Musicians: This is what you need to know in order to make it

Trying to make it in the music industry can be a trial in itself. You’re happy with the music you’ve created, but what do you do next?

There are untold ways to make it as an artist, and many are overlooked. Here are some simple things you can do to improve your chances.

Get a website with accessible media

If you want to be found, you will need to make your music accessible to all, and publishing it to Spotify or Apple won’t move the metre for you alone. You need a website to host downloadable media (photos, press releases etc) for publications to employ within their content. Without this, you will most likely be overlooked.

There are plenty of affordable options to create such a space, and doing so will open more doors than just a revolving one. You don’t even need to host content on your site - just offer a space for journalists and bloggers to be redirected to a G-Drive or WeTransfer folder. Journalists need high-resolution images, biographies and more. They won’t leave it to chance to try and figure out the meaning of your song, if they find out later they were way off the mark.

Create ‘clean’ versions of your songs for a greater reach

People with kids are not playing your music, nor will commercial properties. If you’re looking to be played in more than one place, your work needs to be published with a clean version to complement it. If all you’ve done is release a single/album full of cursing and swear words then I guarantee you will not be included in any playlists curated by retail stores, radio or podcasts. Mums and Dads can’t play your work for their own leisure if their kids are nearby either, and all the aforesaid will lead to missed opportunities in revenue and/or exposure.

Your PR strategy must be original and tailored to each publication

If you want to be noticed by a publication, what you pitch them must be like that of a resume. Every pitch must be tailored to each magazine and/or news outlet you want to appear in. They will mostly differ in style and the psychology of their readerships will vary. Magazines get hundreds of submissions every day, so you have to make yours stand out.

If you hire a PR company, you must ensure they write original copy based on what you provide them. Copying and pasting it (which many do), will result in your submission being skipped as magazines need original content to be indexed properly by search engines.

Your social media must be different from other musicians

If you’re one of those artists who creates videos with text just to point at them with a cheesy smile - don’t. Not only is it cringe, but millions of others are doing the same plus a myriad of other strategies. You may feel you’re making waves, but there will come a point where this method will only get you so far. Don’t employ what others are doing as this will only evoke a scroll past. Be original, creative and think outside the box. If you’re a visionary, copying what others are doing (as that is essentially what a trend is) is not creative at all. In fact, it’s far from it. The most successful artists get to where they are by gleaning their room and then walking out of it.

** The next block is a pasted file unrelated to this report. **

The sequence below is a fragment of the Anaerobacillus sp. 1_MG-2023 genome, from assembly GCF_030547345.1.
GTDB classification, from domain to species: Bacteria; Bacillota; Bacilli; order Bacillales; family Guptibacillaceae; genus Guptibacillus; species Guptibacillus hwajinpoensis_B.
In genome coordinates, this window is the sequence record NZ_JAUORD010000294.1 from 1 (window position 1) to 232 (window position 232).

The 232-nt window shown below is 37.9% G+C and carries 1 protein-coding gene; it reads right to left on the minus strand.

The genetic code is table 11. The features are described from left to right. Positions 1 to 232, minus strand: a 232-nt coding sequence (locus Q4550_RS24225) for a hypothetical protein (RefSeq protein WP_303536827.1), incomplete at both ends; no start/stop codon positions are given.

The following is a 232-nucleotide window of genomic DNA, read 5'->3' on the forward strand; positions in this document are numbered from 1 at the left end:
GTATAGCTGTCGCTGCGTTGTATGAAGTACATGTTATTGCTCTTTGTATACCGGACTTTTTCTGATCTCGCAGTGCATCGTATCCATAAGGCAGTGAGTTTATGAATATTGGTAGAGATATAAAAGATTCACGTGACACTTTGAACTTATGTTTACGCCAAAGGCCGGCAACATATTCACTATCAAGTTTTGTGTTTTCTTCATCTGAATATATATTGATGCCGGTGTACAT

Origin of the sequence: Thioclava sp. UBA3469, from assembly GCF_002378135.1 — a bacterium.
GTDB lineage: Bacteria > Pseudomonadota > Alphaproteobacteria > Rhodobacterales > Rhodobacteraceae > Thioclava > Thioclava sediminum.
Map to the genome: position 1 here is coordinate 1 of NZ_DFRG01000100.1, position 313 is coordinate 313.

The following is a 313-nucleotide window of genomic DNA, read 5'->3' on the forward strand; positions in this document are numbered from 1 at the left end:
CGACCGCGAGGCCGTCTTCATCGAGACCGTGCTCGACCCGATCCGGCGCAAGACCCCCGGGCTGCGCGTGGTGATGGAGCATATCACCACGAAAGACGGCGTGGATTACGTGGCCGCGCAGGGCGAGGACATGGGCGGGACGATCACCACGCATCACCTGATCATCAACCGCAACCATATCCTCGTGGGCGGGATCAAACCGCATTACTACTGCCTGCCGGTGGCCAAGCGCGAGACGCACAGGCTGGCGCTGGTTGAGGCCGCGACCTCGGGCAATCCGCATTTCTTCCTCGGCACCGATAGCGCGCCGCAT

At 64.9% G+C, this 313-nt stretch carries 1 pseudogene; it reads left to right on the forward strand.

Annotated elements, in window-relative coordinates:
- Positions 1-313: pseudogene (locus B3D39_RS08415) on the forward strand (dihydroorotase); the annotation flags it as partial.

On social media, post what you feel but keep it relevant

Audiences are good at sussing out inauthentic conversations and/or performances, so don’t post something based on trends. Be authentic, but stick to what it is you do. If you’re a musician, talk about your work, create live streams, and shout out those who join in as they’re most likely to stay for the rest of the video.

Take a picture of yourself with your release. It makes for an engaging experience as the audience can relate if they invested in your story from the beginning. Engage with them, don’t try and be the person at a party who doesn’t dance, you need to talk to them, thank them and show gratitude because if you don’t, you will come across like a bot.

Focus on what you love and don’t try to do everything. Unless you love what you do

There have been too many times I’ve witnessed a rapper/singer/producer want to give it a go at PR, videography, graphic design, photography, marketing, starting their own clothing brand etc. If music is what you love, stick to it, as everything else will serve as a distraction. This is unless you enjoy what you do. Even then, work in increments and focus on one step at a time as part of the bigger picture.

Pay your videographer/photographer/writer. They don’t live on love

Artists often complain of not being paid enough, only to not pay the visual artists and writers they employ. Don’t be stingy and don’t be a hypocrite, these guys also find their industry to be competitive and deserve the same courtesy as you. Furthermore, you will likely find you will get good feedback from them regarding the visual/content side of your marketing as they’ve been there and done it before.

Make sure your campaign is centred around your cover art

If you commission artwork for your album and then decide to use photos of yourself all the time, that’s not an ideal strategy. In order to ensure your work is discoverable, you need to nourish your audience to identify with the cover image you’re putting out.

Let’s say you decide the cover art is a smiley face but then decide 70% of what you use to promote it is a picture of a microphone; you can’t expect fans to decipher miscellaneous campaign signals. Listeners don’t have time to start a puzzle, they want to be entertained and listen to music, not indulge in a messy visualiser. People are visual, and if you’re sending mixed messages, your work will be lost to a mass of potential listeners and fans.

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